From The New York Times:
WASHINGTON — Defense Secretary Robert M. Gates and Adm. Mike Mullen, who had sponsored Gen. Stanley A. McChrystal as commander in Afghanistan, expressed profound disappointment in his judgment Thursday — tempered with thanks for his years in combat — after he was fired from the post. The dismissal followed publication of a profile of the four-star general in Rolling Stone that quoted him and his aides disparaging other officials.
“Honestly, when I first read it, I was nearly sick,” said Admiral Mullen, chairman of the Joint Chiefs of Staff.
Mr. Gates said he wholly supported the decision by President Obama to retire General McChrystal, who had helped design the administration’s risky and expensive strategy of counterinsurgency in Afghanistan and was in charge of implementing it.
During a Pentagon news conference, Mr. Gates and Admiral Mullen made their first lengthy comments on the controversy and the command change. They were both clearly saddened by the sidelining of one of the military’s most combat-tested Special Operations officers.
Mr. Gates conceded that in his advice to Mr. Obama about the matter, he had expressed concern that a change of command would sap the war effort of momentum at a pivotal moment, when by all accounts it is already proceeding more slowly than expected.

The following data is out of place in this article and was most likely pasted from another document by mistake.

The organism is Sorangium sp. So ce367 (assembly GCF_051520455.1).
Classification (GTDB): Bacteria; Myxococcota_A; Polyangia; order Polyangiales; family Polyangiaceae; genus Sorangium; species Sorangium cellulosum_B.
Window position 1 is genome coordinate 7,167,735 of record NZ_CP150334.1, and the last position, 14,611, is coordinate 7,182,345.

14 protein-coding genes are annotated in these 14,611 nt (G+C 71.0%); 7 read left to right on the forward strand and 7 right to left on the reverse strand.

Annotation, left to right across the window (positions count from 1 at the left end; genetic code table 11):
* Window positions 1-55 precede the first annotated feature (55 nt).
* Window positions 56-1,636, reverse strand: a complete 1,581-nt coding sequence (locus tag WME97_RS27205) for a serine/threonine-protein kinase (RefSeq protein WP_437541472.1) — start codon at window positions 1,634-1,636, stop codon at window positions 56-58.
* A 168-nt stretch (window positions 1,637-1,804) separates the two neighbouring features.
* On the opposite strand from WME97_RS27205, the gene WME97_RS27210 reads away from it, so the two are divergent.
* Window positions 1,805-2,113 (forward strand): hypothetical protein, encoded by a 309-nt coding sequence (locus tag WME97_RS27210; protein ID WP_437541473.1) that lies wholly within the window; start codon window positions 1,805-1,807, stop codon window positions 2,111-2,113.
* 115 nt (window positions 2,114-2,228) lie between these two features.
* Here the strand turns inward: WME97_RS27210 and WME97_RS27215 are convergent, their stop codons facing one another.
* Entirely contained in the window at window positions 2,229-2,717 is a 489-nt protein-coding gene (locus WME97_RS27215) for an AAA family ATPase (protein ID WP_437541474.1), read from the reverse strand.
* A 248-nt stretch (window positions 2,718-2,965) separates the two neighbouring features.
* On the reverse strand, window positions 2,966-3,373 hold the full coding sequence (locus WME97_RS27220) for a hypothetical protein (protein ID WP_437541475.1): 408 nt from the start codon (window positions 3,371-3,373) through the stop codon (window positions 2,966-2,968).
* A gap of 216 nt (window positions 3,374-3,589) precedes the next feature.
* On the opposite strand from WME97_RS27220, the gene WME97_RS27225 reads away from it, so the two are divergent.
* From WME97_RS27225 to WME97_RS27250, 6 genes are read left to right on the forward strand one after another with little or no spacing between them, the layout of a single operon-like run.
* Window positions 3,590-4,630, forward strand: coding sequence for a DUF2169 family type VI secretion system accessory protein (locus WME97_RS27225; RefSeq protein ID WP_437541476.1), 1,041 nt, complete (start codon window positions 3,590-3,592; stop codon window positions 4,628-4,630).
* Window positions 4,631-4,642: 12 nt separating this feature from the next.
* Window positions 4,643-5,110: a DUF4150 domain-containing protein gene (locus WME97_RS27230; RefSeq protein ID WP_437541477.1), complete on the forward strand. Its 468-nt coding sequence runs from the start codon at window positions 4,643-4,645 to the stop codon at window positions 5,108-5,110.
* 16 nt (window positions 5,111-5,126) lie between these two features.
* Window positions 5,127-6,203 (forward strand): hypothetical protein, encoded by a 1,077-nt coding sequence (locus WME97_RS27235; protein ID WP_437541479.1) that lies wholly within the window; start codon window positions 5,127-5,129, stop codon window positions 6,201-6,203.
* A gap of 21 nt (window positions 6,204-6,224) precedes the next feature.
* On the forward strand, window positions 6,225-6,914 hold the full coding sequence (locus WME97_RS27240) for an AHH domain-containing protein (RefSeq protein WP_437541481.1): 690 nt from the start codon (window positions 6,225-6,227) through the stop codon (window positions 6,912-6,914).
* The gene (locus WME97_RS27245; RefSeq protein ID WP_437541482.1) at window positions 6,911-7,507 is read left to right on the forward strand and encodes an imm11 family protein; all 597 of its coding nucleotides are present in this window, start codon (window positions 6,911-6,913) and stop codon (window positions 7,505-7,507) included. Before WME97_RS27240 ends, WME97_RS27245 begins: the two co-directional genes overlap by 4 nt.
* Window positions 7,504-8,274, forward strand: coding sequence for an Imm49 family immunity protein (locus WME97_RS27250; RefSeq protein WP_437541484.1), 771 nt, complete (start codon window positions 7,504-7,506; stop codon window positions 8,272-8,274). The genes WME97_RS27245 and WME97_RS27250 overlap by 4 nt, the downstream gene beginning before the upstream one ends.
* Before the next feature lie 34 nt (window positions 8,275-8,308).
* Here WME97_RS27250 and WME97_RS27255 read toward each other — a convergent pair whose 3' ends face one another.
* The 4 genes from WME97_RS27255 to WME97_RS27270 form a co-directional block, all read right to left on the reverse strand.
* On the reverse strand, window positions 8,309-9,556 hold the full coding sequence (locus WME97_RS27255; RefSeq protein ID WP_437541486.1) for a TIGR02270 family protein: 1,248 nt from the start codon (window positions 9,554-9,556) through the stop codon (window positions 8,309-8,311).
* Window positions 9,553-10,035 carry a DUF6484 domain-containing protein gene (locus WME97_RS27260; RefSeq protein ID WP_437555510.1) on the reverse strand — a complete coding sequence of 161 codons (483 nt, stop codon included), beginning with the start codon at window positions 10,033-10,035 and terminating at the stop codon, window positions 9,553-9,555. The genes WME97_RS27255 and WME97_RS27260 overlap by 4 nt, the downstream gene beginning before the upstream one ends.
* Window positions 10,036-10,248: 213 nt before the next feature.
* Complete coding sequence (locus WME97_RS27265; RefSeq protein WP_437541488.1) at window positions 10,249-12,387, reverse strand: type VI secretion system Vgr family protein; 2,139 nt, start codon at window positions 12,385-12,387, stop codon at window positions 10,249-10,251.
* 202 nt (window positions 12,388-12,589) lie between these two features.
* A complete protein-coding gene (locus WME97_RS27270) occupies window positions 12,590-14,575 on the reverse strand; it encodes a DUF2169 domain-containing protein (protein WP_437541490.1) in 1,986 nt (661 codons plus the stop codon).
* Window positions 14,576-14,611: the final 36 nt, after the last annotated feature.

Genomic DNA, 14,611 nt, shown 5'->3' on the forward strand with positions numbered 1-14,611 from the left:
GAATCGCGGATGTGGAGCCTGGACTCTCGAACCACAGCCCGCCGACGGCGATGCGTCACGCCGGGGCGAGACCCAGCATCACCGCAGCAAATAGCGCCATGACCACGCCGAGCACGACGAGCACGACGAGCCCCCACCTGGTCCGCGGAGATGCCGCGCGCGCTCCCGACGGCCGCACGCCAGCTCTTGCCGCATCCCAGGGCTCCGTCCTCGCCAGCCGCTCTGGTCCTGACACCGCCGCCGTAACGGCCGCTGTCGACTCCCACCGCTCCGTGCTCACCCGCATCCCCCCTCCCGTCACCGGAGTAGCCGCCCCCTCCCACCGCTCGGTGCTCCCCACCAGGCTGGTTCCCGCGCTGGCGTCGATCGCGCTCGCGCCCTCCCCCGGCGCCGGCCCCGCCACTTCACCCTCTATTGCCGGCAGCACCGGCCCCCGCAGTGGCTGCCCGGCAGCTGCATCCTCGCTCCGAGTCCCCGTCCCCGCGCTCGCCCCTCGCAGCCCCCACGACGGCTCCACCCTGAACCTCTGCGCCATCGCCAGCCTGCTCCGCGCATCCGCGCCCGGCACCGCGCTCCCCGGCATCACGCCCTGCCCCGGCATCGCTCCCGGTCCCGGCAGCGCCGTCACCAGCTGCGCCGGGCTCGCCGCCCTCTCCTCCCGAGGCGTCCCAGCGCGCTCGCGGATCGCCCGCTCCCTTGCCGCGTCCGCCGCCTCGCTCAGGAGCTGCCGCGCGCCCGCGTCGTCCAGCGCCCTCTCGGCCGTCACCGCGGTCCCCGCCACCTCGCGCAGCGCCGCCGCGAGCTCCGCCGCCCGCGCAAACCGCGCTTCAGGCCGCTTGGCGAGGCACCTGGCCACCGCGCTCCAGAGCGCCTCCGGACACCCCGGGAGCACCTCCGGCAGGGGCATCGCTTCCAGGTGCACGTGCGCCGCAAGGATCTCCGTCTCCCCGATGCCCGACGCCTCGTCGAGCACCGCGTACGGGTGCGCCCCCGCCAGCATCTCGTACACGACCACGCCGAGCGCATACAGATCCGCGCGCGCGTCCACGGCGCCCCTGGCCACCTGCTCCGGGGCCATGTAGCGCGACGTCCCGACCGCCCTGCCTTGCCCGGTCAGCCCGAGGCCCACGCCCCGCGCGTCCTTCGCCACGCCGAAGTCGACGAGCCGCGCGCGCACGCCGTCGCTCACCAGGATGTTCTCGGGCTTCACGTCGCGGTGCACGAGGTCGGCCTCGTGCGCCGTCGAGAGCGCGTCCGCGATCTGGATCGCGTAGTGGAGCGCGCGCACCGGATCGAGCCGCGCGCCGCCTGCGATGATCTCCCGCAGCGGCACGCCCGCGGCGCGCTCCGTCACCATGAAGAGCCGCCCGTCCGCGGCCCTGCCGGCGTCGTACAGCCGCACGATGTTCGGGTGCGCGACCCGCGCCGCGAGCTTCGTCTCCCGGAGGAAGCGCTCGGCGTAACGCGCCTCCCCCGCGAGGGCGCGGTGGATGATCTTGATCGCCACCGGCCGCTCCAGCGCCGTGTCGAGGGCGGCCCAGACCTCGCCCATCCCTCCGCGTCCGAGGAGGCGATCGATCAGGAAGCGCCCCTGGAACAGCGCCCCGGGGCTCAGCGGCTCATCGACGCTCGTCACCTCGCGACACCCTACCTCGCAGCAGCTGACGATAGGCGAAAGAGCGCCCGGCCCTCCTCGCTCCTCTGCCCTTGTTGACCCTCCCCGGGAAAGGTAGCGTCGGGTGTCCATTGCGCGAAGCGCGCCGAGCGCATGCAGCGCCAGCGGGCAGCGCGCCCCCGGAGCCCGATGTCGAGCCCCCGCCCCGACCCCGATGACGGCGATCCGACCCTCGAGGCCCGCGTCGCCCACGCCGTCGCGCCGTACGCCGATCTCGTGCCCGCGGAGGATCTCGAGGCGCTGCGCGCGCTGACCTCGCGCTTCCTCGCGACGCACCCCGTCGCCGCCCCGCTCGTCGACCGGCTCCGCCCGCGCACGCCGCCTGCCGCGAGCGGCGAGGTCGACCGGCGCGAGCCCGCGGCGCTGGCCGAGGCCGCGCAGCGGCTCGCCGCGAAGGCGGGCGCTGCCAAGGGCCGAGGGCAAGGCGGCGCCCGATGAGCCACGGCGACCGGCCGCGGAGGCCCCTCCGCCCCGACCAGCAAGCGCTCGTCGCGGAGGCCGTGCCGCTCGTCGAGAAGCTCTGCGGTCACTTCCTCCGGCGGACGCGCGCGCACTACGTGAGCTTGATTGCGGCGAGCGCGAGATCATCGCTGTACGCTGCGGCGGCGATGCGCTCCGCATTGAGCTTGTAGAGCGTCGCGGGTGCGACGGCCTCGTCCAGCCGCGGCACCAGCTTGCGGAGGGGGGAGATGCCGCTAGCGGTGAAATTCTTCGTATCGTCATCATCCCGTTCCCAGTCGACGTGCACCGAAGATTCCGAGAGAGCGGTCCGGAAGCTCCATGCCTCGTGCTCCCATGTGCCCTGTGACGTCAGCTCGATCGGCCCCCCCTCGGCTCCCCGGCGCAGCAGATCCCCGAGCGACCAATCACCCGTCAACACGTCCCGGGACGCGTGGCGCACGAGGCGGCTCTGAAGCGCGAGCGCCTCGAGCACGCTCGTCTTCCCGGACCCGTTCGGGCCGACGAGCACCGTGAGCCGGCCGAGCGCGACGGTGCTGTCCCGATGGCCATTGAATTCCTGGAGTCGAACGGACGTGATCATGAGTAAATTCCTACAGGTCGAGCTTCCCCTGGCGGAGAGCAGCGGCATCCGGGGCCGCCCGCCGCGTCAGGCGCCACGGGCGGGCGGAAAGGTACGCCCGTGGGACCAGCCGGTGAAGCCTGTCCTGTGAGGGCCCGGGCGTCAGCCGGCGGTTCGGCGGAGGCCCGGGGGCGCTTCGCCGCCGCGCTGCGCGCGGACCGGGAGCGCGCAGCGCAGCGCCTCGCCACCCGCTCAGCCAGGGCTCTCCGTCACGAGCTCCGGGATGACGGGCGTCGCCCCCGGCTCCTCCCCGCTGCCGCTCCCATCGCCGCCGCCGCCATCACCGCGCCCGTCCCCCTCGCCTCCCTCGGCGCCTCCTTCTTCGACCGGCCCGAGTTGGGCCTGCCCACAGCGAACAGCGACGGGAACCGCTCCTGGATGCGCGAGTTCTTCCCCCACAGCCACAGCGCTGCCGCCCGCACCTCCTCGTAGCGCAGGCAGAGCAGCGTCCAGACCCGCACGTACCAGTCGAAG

It was Mr. Obama’s suggestion to give the job to Gen. David H. Petraeus, the former commander in Iraq who now leads American forces across the Middle East; Mr. Gates said that the choice of General Petraeus eased his mind.
Well aware that a perception of disarray in the American and NATO military headquarters in Kabul might worry American troops and allies while emboldening the insurgency, Mr. Gates spoke directly to all of those audiences.
“No one — be they adversaries or friends, or especially our troops — should misinterpret these personnel changes as a slackening of this government’s commitment to the mission in Afghanistan,” Mr. Gates said.
For his part, Admiral Mullen spoke of the pre-eminence of civilian control of the military.
“We do not have the right, nor should we ever assume the prerogative, to cast doubt upon the ability or mock the motives of our civilian leaders, elected or appointed,” Admiral Mullen said. “We are and must remain a neutral instrument of the state, accountable to and respectful of those leaders, no matter which party holds sway or which person holds a given office.”
The Rolling Stone article continued a number of quotations attributed to General McChrystal and his aides that were rude and dismissive of members of Mr. Obama’s national security team.